Written by PETA
Less than two weeks after four dozen wild and exotic animals
were shot to death in Zanesville,
there's still somebody out there who didn't get the message that privately
owning exotic animals is a recipe for disaster—and that somebody is Marian
Thompson, the wife of
the man who owned (and released) all the animals in the first place. Ms.
Thompson is demanding that four of the six survivors—a grizzly bear and three
leopards—in temporary quarantine at the Columbus Zoo, be returned to her
PETA has sent urgent letters to the U.S. Fish and Wildlife
Service (FWS) and the Muskingum County prosecutor imploring them not to return
the animals until investigations into whether the animals were harmed or
harassed in violation of the Endangered Species Act and/or Ohio's anti-cruelty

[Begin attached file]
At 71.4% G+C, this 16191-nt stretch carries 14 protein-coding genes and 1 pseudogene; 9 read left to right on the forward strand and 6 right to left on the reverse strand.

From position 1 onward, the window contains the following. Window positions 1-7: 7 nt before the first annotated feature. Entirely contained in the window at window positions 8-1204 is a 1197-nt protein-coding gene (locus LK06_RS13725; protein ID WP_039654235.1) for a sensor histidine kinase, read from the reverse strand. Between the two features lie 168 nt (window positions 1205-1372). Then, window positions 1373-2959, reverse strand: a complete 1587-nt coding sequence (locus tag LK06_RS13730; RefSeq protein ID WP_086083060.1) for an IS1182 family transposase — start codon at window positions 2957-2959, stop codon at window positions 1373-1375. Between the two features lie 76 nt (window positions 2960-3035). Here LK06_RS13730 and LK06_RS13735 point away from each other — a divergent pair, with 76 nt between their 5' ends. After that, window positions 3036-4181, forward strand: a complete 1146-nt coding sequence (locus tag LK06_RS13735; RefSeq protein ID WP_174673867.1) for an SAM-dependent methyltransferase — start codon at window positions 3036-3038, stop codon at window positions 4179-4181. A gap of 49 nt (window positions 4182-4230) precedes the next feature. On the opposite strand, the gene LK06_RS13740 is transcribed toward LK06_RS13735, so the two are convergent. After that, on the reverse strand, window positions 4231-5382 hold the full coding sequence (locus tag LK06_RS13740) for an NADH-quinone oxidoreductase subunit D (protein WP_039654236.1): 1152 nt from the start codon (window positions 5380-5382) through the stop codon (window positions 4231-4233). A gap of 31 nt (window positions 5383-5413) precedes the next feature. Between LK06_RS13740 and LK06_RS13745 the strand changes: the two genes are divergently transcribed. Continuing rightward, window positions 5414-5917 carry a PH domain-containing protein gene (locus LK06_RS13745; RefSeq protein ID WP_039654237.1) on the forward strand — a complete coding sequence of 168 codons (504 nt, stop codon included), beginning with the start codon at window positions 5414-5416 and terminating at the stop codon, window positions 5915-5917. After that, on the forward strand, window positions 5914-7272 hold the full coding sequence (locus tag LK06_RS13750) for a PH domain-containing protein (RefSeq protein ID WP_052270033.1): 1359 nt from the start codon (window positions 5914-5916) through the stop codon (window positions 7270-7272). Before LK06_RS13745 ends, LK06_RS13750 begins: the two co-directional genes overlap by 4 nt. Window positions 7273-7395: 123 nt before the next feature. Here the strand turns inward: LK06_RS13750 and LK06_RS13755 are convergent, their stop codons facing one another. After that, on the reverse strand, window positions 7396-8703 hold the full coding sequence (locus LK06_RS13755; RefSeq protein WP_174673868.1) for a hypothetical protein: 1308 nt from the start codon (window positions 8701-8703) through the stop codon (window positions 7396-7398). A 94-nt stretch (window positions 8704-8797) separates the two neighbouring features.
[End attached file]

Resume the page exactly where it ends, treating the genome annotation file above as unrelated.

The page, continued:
laws are conducted. It appears that the animals may have been obtained without
proper permits in the first place and that they were kept in filthy conditions
with insufficient food, water, and/or shade—all violations of the law. On top
of it, public records indicate that there are nearly $70,000 in liens hanging
over Ms. Thompson's head, leaving her ill-equipped to properly take care of the
While we continue to fight to keep the survivors safe, you
can help by e-mailing the Ohio Department of Natural Resources
to politely urge the agency to exercise its authority to implement emergency
regulations to prohibit the keeping of exotic and wild animals.
Written by Amanda Schinke
This woman and her husband should NEVER have had these animals do not give them back
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Almost all of us grew up eating meat, wearing leather, and going to circuses and zoos. We never considered the impact of these actions on the animals involved. For whatever reason, you are now asking the question: Why should animals have rights? Read more.